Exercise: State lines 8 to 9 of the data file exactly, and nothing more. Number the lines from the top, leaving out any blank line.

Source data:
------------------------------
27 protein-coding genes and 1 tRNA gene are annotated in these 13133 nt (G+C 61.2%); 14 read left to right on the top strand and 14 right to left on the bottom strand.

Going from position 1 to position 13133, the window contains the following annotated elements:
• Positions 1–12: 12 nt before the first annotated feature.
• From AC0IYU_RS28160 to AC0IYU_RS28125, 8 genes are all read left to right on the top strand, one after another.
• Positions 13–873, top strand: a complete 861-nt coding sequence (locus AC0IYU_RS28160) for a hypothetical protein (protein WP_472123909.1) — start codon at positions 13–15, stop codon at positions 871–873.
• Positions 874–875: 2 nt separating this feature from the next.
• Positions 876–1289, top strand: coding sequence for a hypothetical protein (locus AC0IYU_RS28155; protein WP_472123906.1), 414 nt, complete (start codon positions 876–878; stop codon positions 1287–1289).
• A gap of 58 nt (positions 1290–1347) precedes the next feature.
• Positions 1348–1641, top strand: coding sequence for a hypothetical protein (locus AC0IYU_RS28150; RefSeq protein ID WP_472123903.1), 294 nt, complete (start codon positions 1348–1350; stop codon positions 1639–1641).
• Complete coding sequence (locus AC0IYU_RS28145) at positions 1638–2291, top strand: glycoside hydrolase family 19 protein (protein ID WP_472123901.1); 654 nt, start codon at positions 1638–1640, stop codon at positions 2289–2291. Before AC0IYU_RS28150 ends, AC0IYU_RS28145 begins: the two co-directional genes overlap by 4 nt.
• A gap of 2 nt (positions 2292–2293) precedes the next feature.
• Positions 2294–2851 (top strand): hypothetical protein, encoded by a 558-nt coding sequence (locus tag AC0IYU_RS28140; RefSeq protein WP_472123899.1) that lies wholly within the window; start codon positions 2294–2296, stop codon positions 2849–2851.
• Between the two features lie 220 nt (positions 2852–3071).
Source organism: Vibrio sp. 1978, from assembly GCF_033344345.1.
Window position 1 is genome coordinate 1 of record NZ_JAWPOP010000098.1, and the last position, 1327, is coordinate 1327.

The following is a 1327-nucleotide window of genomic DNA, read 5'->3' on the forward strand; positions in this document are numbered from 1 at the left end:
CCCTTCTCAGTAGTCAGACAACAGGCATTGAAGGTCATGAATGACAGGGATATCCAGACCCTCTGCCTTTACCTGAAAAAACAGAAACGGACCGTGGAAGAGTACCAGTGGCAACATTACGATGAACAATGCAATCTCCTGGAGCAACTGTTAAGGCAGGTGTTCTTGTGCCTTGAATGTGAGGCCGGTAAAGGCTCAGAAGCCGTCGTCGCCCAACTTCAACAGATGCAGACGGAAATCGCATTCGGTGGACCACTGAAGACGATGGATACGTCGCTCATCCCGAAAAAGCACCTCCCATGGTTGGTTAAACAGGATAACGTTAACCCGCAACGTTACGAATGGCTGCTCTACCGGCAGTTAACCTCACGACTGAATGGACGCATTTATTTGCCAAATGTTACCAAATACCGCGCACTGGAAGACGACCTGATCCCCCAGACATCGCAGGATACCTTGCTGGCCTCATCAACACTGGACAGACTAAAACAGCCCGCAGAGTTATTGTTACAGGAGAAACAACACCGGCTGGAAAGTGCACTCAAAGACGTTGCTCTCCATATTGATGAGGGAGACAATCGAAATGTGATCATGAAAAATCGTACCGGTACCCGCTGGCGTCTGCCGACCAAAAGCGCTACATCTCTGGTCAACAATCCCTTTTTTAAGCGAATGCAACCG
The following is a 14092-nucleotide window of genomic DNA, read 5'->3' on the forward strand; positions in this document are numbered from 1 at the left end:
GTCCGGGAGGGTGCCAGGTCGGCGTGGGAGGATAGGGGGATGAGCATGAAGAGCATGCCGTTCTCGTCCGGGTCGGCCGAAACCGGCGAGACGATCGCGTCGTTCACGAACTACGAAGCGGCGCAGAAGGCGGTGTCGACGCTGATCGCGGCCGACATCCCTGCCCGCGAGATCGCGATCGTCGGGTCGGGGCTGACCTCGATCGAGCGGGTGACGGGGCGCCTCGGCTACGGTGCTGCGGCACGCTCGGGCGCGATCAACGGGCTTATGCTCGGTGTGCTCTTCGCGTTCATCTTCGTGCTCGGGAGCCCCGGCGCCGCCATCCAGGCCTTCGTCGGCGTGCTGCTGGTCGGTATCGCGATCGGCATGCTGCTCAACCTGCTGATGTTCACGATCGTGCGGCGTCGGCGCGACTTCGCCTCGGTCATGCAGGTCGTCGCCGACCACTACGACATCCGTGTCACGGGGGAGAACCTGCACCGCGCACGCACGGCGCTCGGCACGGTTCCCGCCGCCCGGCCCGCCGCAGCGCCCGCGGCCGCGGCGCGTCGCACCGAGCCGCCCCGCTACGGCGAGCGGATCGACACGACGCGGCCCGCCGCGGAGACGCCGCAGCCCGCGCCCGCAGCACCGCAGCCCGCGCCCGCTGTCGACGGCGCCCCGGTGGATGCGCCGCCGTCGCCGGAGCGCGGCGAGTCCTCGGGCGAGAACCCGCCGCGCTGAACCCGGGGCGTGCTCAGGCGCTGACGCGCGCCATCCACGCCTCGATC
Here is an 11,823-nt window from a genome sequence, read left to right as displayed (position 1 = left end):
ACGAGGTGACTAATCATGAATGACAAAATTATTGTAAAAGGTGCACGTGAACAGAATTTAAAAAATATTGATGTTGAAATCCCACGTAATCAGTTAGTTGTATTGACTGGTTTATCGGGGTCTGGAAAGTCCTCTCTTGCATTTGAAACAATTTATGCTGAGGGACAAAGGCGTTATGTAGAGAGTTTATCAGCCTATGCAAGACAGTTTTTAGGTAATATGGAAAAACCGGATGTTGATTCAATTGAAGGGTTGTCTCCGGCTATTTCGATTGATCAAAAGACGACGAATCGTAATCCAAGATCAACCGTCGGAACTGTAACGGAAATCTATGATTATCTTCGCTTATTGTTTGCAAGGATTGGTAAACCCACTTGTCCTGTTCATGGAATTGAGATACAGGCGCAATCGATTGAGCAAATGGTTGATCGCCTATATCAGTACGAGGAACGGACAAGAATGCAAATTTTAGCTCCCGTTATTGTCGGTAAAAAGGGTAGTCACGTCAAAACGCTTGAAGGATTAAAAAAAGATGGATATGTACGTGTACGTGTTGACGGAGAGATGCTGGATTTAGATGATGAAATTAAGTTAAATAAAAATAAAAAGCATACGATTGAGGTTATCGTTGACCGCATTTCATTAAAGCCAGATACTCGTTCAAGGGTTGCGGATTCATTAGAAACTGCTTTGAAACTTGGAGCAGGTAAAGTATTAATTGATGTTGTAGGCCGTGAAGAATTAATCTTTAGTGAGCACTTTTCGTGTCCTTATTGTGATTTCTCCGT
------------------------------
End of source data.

• A gap of 58 nt (positions 1290–1347) precedes the next feature.
• Positions 1348–1641, top strand: coding sequence for a hypothetical protein (locus AC0IYU_RS28150; RefSeq protein ID WP_472123903.1), 294 nt, complete (start codon positions 1348–1350; stop codon positions 1639–1641).